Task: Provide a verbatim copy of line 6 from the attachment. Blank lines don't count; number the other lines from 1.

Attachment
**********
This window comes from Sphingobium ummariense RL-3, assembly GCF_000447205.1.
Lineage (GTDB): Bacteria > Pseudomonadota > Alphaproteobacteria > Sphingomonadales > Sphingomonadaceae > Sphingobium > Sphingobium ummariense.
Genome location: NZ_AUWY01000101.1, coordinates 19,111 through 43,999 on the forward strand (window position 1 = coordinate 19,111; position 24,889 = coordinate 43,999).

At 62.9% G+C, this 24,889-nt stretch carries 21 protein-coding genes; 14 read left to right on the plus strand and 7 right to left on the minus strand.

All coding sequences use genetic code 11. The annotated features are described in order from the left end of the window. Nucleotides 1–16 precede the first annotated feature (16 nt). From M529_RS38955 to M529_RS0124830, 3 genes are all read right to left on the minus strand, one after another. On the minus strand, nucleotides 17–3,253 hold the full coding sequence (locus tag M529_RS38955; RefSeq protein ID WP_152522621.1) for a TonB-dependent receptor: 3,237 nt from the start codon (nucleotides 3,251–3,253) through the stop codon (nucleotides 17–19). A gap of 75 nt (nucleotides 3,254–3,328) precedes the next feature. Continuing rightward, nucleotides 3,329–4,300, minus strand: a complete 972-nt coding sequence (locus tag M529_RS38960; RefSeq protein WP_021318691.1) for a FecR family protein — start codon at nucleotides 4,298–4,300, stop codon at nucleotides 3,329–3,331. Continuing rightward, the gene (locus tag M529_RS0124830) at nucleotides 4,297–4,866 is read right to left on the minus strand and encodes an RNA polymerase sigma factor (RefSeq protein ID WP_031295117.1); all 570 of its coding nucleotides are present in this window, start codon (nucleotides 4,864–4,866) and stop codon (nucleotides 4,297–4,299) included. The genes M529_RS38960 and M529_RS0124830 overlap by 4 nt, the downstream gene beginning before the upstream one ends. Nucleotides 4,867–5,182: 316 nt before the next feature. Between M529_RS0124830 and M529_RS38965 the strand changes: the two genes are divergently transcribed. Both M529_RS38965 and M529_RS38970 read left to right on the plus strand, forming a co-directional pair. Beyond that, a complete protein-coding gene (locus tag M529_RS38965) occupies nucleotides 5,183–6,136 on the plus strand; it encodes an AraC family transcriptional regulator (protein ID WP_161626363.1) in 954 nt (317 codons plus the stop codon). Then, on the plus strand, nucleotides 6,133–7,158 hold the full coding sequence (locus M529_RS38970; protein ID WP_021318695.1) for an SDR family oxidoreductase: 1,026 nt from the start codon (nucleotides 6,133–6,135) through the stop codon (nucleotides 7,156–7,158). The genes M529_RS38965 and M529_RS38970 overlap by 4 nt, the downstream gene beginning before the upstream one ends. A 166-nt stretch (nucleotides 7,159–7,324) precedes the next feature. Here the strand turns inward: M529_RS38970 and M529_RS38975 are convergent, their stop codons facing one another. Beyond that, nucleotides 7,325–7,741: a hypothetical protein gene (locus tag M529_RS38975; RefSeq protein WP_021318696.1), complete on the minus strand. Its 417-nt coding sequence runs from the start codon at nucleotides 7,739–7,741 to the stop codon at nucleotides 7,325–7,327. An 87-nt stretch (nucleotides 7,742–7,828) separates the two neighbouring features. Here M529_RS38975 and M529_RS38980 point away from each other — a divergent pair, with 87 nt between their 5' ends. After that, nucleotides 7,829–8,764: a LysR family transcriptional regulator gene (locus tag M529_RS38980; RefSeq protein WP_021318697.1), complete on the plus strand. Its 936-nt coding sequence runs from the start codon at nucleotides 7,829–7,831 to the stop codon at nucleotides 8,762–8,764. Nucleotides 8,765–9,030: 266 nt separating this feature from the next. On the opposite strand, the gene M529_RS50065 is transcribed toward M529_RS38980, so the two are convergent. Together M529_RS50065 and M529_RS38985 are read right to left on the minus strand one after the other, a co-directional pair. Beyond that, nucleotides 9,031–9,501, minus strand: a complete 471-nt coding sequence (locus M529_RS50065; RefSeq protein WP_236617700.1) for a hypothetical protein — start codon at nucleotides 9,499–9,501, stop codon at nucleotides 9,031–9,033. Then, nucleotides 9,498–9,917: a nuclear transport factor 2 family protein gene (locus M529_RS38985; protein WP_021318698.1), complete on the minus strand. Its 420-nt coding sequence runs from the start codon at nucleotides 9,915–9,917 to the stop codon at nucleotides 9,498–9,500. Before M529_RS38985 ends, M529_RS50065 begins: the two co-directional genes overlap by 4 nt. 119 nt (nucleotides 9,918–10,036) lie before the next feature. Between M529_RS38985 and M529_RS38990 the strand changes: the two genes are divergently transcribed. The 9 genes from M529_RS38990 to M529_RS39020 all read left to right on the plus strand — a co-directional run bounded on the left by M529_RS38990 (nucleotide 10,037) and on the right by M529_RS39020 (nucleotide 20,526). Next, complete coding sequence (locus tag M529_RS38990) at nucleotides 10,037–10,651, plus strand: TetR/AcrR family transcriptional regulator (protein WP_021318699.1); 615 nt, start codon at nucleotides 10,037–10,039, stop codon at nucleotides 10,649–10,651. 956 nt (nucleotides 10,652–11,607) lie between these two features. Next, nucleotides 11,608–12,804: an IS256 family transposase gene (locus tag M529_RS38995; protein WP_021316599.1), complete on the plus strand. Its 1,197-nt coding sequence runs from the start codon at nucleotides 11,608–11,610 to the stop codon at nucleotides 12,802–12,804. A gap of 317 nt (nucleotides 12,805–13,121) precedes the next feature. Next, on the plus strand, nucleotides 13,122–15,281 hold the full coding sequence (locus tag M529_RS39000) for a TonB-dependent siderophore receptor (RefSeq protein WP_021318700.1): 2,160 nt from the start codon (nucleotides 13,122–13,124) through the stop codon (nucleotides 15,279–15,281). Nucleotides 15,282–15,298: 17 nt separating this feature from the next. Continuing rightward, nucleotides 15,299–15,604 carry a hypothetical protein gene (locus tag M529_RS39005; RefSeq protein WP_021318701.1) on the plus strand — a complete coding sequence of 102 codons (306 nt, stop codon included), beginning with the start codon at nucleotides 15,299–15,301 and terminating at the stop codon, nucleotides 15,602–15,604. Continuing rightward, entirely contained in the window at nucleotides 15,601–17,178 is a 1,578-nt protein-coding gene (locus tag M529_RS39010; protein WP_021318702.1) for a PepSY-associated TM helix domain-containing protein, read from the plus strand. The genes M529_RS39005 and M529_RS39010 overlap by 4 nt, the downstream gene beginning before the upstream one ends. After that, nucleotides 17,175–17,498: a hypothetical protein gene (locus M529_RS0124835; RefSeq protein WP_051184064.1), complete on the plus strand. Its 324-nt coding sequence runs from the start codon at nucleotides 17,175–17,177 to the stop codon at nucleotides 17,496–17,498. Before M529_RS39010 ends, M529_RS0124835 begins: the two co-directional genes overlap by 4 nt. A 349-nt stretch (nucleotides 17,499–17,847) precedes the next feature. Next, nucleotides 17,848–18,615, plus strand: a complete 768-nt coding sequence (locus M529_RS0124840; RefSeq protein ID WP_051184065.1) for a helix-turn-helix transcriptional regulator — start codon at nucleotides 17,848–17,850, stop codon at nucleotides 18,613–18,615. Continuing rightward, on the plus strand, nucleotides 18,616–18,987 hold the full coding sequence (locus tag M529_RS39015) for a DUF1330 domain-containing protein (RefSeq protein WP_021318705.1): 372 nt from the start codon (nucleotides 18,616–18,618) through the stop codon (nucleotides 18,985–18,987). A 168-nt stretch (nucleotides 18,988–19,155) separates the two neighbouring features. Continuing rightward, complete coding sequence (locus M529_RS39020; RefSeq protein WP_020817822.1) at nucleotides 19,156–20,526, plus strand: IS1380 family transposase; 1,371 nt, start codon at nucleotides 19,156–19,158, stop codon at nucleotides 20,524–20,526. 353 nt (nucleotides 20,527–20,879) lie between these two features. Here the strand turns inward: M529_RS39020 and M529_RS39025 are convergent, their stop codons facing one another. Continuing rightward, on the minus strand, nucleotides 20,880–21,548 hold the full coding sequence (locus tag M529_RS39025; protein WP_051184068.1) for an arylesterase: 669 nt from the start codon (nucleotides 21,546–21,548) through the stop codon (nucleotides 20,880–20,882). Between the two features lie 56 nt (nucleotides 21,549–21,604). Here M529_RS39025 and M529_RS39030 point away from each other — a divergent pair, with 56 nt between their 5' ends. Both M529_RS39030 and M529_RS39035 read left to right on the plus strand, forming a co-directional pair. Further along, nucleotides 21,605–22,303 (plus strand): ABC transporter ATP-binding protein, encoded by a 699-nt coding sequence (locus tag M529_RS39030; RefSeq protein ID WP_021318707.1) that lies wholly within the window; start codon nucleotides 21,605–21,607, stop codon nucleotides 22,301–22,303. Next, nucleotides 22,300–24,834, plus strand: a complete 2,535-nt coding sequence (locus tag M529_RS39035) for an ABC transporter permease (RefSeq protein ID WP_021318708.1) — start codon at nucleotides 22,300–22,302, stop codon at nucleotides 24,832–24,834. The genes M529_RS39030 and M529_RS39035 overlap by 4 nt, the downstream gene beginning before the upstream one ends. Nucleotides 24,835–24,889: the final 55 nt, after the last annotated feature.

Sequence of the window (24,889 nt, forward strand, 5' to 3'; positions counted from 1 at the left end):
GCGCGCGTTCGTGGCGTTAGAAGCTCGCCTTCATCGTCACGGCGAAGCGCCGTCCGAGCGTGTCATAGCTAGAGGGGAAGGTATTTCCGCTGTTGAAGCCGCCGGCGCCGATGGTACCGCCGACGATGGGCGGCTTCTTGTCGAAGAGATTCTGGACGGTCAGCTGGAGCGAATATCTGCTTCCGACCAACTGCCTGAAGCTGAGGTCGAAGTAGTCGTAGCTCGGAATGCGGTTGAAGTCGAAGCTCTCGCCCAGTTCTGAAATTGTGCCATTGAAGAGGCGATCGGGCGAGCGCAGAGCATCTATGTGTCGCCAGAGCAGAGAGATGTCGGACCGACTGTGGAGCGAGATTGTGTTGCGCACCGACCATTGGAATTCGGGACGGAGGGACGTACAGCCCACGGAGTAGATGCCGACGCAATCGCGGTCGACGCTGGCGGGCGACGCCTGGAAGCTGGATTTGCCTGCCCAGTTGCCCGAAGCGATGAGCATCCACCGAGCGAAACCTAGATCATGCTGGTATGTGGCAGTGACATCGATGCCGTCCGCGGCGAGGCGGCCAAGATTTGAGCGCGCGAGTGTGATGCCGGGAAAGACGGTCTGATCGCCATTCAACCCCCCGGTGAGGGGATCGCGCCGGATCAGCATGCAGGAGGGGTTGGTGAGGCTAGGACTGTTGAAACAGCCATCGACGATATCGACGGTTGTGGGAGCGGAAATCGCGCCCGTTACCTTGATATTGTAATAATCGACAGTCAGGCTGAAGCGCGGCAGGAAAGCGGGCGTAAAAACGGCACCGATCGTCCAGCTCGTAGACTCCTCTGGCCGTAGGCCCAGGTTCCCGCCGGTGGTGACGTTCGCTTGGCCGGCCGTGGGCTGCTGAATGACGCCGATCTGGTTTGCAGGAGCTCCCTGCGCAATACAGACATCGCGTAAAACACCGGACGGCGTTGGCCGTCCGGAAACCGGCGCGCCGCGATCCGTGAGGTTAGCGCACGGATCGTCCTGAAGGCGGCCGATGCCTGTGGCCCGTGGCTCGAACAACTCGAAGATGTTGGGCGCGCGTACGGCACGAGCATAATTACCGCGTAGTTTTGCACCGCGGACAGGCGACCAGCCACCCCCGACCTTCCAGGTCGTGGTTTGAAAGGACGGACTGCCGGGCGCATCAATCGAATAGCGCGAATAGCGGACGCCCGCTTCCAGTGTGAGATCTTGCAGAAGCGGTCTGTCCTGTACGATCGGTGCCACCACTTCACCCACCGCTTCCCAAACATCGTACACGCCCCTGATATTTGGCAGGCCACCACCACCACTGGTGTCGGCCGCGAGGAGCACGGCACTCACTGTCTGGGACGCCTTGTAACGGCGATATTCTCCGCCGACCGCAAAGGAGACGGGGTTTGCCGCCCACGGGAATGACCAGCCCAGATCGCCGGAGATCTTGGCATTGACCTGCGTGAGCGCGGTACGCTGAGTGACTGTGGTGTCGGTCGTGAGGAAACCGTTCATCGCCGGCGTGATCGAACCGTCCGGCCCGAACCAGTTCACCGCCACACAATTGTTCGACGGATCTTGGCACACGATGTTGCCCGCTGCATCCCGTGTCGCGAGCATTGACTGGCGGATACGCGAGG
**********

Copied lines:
Sequence of the window (24,889 nt, forward strand, 5' to 3'; positions counted from 1 at the left end):